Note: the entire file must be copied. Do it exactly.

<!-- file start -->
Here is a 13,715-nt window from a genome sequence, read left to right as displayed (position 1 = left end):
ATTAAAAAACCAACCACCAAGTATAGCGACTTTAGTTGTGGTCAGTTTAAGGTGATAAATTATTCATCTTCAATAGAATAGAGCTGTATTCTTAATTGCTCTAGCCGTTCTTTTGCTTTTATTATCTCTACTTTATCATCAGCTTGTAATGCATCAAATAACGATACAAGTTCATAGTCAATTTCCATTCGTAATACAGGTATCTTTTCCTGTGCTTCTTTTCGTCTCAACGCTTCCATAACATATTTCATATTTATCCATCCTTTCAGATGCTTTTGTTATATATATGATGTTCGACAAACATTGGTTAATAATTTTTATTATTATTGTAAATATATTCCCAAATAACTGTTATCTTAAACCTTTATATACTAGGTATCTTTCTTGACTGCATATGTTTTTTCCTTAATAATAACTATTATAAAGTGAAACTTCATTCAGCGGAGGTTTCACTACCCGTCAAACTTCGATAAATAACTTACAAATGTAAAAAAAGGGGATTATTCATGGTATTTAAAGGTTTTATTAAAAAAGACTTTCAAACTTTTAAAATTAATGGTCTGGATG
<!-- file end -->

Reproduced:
Here is a 13,715-nt window from a genome sequence, read left to right as displayed (position 1 = left end):
ATTAAAAAACCAACCACCAAGTATAGCGACTTTAGTTGTGGTCAGTTTAAGGTGATAAATTATTCATCTTCAATAGAATAGAGCTGTATTCTTAATTGCTCTAGCCGTTCTTTTGCTTTTATTATCTCTACTTTATCATCAGCTTGTAATGCATCAAATAACGATACAAGTTCATAGTCAATTTCCATTCGTAATACAGGTATCTTTTCCTGTGCTTCTTTTCGTCTCAACGCTTCCATAACATATTTCATATTTATCCATCCTTTCAGATGCTTTTGTTATATATATGATGTTCGACAAACATTGGTTAATAATTTTTATTATTATTGTAAATATATTCCCAAATAACTGTTATCTTAAACCTTTATATACTAGGTATCTTTCTTGACTGCATATGTTTTTTCCTTAATAATAACTATTATAAAGTGAAACTTCATTCAGCGGAGGTTTCACTACCCGTCAAACTTCGATAAATAACTTACAAATGTAAAAAAAGGGGATTATTCATGGTATTTAAAGGTTTTATTAAAAAAGACTTTCAAACTTTTAAAATTAATGGTCTGGATG